See EIU in the Civil Rights Era
During the 1960s-1970s, Eastern's African-American student population began to grow significantly. It was a time of many "firsts" on campus, some of which are highlighted in this exhibit. Curator: Ellen Corrigan
Ellen K. Corrigan is an associate professor in cataloging services at Booth Library. She holds an MLS and an MA in art history, both from the University of Maryland.
Inspired by the black civil rights movement, gay rights activism in the 1960s became much more visible and politically active than it had been during the 1950s. Self-identified as the “homophile” movement, activists picketed government agencies to protest discriminatory employment practices. Curator: Todd Bruns
Todd Bruns is an associate professor and the institutional repository librarian for Eastern. He is responsible for The Keep (http://thekeep.eiu.edu), EIU’s institutional repository, which is one of the largest IRs in the Midwest and the second largest in Illinois. Bruns also chairs the Booth Library Web Resources Committee, and provides reference and bibliographic instruction services. His outreach event, the Edible Book Festival, is held every year as the kickoff program for National Library Week. Mr. Bruns holds an MA in library science from the University of Wisconsin-Madison and an MS in technology from Eastern Illinois University.
The Women's Movement
The second wave of the women’s movement gained steam through the 1960s as part of the civil rights and anti-war movements. The approval of the pill and the consequent change in the number of women employed in the job market, the publishing of The Feminine Mystique (1963) by Betty Friedan, and the founding of the National Organization for Women in 1966 all provided grounding for the actions that would take place in the 1970s and beyond. Curator: Ann Brownson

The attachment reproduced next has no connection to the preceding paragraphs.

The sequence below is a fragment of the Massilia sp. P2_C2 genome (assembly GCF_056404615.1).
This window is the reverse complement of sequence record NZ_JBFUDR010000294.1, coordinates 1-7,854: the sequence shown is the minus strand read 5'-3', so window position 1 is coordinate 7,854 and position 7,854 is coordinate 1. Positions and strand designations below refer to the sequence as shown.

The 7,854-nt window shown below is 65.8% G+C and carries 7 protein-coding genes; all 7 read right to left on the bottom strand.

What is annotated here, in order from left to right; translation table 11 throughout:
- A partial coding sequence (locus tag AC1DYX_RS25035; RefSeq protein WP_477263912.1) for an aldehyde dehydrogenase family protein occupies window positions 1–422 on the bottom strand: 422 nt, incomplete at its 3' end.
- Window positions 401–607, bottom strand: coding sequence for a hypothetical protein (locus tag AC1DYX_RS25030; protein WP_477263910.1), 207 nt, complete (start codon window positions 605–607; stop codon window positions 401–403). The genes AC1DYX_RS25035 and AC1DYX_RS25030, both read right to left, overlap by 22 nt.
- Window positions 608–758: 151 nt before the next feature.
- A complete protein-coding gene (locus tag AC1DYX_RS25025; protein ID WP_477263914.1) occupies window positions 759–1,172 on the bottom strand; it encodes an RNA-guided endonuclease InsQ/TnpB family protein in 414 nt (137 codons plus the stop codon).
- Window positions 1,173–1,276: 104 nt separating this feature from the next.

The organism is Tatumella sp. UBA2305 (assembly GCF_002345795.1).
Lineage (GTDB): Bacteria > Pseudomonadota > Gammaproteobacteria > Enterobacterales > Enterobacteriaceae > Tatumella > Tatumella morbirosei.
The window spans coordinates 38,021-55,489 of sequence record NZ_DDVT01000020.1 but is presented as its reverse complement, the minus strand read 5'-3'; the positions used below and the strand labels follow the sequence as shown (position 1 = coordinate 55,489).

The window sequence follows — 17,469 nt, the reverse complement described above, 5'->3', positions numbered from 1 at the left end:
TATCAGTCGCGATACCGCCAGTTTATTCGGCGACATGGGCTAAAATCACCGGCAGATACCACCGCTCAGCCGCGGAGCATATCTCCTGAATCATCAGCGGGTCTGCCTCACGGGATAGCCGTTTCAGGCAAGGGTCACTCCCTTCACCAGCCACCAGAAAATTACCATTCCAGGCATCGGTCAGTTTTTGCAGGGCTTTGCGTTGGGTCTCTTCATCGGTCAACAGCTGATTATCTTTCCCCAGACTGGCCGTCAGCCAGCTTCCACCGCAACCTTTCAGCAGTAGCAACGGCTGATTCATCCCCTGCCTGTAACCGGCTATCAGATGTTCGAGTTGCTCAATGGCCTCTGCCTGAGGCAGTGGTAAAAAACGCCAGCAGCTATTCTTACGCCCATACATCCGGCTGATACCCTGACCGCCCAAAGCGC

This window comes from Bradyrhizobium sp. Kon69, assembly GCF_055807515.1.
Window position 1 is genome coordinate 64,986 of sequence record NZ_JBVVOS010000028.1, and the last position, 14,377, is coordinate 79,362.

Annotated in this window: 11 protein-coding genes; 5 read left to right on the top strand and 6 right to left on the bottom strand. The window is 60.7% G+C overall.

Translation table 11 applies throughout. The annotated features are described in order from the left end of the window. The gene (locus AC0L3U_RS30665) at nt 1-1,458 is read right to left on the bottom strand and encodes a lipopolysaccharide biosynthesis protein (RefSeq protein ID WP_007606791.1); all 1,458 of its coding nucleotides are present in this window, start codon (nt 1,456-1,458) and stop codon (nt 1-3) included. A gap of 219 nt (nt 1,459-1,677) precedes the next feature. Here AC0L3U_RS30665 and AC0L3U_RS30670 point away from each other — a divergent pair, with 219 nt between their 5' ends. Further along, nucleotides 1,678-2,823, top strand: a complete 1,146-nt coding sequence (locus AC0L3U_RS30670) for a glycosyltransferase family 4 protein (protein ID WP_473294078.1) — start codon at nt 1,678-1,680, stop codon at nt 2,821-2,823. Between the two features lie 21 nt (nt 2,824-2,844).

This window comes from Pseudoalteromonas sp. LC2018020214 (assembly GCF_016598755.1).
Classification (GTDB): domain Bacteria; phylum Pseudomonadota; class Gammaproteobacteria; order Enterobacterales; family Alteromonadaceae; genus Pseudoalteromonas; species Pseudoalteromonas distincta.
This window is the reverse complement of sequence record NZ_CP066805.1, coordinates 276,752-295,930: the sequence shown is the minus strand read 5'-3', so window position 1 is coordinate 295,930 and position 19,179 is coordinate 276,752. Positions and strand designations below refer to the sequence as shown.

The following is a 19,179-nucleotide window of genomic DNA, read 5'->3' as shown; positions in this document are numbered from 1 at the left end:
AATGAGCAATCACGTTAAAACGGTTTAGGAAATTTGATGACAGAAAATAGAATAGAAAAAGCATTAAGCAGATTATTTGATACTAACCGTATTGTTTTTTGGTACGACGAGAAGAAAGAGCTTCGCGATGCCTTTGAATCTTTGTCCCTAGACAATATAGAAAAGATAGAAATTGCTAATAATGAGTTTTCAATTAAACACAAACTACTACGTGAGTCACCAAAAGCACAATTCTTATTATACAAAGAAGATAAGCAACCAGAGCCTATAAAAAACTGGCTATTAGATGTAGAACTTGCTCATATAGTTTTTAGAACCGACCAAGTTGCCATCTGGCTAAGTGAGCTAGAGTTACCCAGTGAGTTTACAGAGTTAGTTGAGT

Ann Brownson is a reference and education librarian and professor who also coordinates collection development and other activities of the Ballenger Teachers Center. She has two master’s degrees from the University of Iowa, one in library and information science and one in postsecondary student development. Her interests outside work include gardening, home improvement, pets and travel.
Migrant Farm Worker Rights
Led by César Chávez, the 1960s migrant farm worker rights movement modeled itself on the civil rights movement. Chávez organized the National Farm Workers Association (later renamed the United Farmworkers Union) and launched campaigns to organize grape farm workers and a boycott of grapes. These protests of the harsh working conditions led eventually to the Californian Agricultural Labor Relations Act. Curator: Todd Bruns